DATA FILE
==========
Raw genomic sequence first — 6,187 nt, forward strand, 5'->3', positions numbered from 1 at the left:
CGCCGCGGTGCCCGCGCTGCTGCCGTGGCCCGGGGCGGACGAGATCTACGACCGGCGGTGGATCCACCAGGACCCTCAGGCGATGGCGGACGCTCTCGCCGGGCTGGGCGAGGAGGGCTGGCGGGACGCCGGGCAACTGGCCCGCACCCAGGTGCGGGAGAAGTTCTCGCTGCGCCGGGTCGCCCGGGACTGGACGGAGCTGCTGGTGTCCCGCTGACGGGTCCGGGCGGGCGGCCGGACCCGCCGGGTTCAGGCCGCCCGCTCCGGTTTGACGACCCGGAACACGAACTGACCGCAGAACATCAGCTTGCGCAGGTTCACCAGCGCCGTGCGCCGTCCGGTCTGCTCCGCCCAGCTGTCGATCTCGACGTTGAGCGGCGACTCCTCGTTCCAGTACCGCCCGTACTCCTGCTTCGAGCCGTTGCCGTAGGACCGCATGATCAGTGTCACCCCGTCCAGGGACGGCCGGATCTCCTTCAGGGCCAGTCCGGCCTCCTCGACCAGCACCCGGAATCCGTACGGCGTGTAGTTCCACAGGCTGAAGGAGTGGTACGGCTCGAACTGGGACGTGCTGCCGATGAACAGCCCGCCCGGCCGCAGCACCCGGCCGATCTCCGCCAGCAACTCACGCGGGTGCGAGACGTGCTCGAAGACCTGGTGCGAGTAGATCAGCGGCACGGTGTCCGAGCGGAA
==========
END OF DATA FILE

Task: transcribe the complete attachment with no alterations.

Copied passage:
Raw genomic sequence first — 6,187 nt, forward strand, 5'->3', positions numbered from 1 at the left:
CGCCGCGGTGCCCGCGCTGCTGCCGTGGCCCGGGGCGGACGAGATCTACGACCGGCGGTGGATCCACCAGGACCCTCAGGCGATGGCGGACGCTCTCGCCGGGCTGGGCGAGGAGGGCTGGCGGGACGCCGGGCAACTGGCCCGCACCCAGGTGCGGGAGAAGTTCTCGCTGCGCCGGGTCGCCCGGGACTGGACGGAGCTGCTGGTGTCCCGCTGACGGGTCCGGGCGGGCGGCCGGACCCGCCGGGTTCAGGCCGCCCGCTCCGGTTTGACGACCCGGAACACGAACTGACCGCAGAACATCAGCTTGCGCAGGTTCACCAGCGCCGTGCGCCGTCCGGTCTGCTCCGCCCAGCTGTCGATCTCGACGTTGAGCGGCGACTCCTCGTTCCAGTACCGCCCGTACTCCTGCTTCGAGCCGTTGCCGTAGGACCGCATGATCAGTGTCACCCCGTCCAGGGACGGCCGGATCTCCTTCAGGGCCAGTCCGGCCTCCTCGACCAGCACCCGGAATCCGTACGGCGTGTAGTTCCACAGGCTGAAGGAGTGGTACGGCTCGAACTGGGACGTGCTGCCGATGAACAGCCCGCCCGGCCGCAGCACCCGGCCGATCTCCGCCAGCAACTCACGCGGGTGCGAGACGTGCTCGAAGACCTGGTGCGAGTAGATCAGCGGCACGGTGTCCGAGCGGAA